On Monday President Obama, European Commission President Barroso and European Council President Van Rompuy announced the United States and the European Union (EU) would launch negotiations on a Transatlantic Trade and Investment Partnership (TTIP) agreement starting the week of July 8.
In a joint statement, the leaders said the TTIP would aim to, among other things:
Thad Lively, U.S. Meat Export Federation senior vice president for trade access, said he expects the EU will be prepared to offer tariff concessions on agricultural products, including beef, pork and lamb, in exchange for improved access to the U.S. market for its non-agricultural sectors. American lamb could be shipped to the EU under a small quota but needs approval of the "non-hormone use status first."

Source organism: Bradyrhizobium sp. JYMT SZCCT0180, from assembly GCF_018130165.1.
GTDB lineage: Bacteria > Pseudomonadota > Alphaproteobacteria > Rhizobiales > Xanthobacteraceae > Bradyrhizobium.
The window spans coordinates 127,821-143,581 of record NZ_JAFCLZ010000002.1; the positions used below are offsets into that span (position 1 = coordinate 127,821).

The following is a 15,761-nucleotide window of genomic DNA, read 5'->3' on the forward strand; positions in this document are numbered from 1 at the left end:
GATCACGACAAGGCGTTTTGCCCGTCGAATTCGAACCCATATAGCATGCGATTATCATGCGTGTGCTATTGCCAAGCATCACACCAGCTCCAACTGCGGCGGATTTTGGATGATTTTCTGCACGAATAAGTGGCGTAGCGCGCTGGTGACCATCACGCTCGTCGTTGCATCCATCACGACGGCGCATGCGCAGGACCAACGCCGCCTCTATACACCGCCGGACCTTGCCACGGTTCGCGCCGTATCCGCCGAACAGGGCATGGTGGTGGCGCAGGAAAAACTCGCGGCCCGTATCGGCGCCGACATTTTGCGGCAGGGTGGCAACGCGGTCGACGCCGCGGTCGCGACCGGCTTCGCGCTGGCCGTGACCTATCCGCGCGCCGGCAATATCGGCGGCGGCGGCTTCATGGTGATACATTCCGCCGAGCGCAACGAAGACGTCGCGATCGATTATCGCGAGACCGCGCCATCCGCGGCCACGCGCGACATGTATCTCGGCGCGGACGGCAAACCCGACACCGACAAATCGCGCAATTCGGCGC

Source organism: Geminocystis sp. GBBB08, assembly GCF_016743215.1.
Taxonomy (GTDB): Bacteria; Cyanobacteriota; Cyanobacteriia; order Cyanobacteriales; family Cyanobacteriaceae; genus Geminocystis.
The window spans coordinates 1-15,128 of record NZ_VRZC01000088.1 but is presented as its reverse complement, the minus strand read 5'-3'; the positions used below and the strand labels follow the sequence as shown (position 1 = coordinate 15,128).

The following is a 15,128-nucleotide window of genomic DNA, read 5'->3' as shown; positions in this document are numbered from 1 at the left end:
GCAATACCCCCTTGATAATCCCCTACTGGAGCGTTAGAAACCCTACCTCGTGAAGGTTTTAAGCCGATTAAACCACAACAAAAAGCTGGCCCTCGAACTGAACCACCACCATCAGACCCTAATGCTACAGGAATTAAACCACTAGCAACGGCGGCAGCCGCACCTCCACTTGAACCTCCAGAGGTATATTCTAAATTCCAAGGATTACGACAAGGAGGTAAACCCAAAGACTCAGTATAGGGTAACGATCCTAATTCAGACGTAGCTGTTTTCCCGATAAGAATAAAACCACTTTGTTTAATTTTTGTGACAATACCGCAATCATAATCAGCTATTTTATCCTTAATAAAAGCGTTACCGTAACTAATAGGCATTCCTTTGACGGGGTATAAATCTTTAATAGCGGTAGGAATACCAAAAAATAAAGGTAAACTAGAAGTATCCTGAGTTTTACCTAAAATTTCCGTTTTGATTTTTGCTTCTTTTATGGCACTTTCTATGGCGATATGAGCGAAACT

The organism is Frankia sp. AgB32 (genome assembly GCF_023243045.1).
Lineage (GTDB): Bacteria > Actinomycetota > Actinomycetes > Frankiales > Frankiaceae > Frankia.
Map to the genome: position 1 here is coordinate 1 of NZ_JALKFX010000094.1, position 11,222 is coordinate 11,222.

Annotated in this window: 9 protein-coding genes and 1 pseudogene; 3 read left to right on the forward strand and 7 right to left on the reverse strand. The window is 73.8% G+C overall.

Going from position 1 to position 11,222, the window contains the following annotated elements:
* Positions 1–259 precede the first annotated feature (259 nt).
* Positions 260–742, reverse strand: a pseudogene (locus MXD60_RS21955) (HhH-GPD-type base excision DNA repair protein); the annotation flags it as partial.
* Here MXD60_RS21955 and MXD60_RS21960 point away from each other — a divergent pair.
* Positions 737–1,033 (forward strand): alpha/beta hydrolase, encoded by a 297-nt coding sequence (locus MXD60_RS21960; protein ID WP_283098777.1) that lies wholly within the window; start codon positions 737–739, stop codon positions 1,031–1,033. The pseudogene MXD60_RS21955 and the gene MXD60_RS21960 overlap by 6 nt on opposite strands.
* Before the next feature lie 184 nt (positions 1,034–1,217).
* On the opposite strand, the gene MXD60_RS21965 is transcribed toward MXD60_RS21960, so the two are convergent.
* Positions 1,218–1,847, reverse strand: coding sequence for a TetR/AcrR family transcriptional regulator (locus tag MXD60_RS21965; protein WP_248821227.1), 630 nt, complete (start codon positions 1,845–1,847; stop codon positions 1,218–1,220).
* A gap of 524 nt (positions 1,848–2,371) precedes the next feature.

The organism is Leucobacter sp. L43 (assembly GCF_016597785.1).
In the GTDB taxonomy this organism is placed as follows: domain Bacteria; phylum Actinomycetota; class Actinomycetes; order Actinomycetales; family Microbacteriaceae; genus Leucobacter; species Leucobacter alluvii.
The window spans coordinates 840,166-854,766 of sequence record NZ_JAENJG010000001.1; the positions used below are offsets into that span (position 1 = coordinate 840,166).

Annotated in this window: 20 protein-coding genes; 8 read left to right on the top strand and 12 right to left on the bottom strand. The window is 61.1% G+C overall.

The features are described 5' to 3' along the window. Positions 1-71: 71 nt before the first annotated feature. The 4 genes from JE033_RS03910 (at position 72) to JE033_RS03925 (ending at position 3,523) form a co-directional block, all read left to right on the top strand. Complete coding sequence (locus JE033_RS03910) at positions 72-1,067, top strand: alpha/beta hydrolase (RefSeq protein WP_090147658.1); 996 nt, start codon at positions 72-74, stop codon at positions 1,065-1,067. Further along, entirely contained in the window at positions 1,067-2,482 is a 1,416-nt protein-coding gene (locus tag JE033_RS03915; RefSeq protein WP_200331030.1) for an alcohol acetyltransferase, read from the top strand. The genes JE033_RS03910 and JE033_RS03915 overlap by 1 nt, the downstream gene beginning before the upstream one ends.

Peter Orwick, American Sheep Industry Association (ASI) executive director, stated, "The EU has massive tariff-rate quota restrictions on lamb imports as well as historical billion dollar subsidy support for its sheep farmers. ASI commented to the U.S. negotiators that the industry in most interested in access to export U.S. lamb and reduce barriers for our existing wool and wool pelt exports."
ASI coordinated a report with the Australian sheep industry on the benefits of fully opening the European market to lamb imports.
Reprinted in part from MeatingPlace.com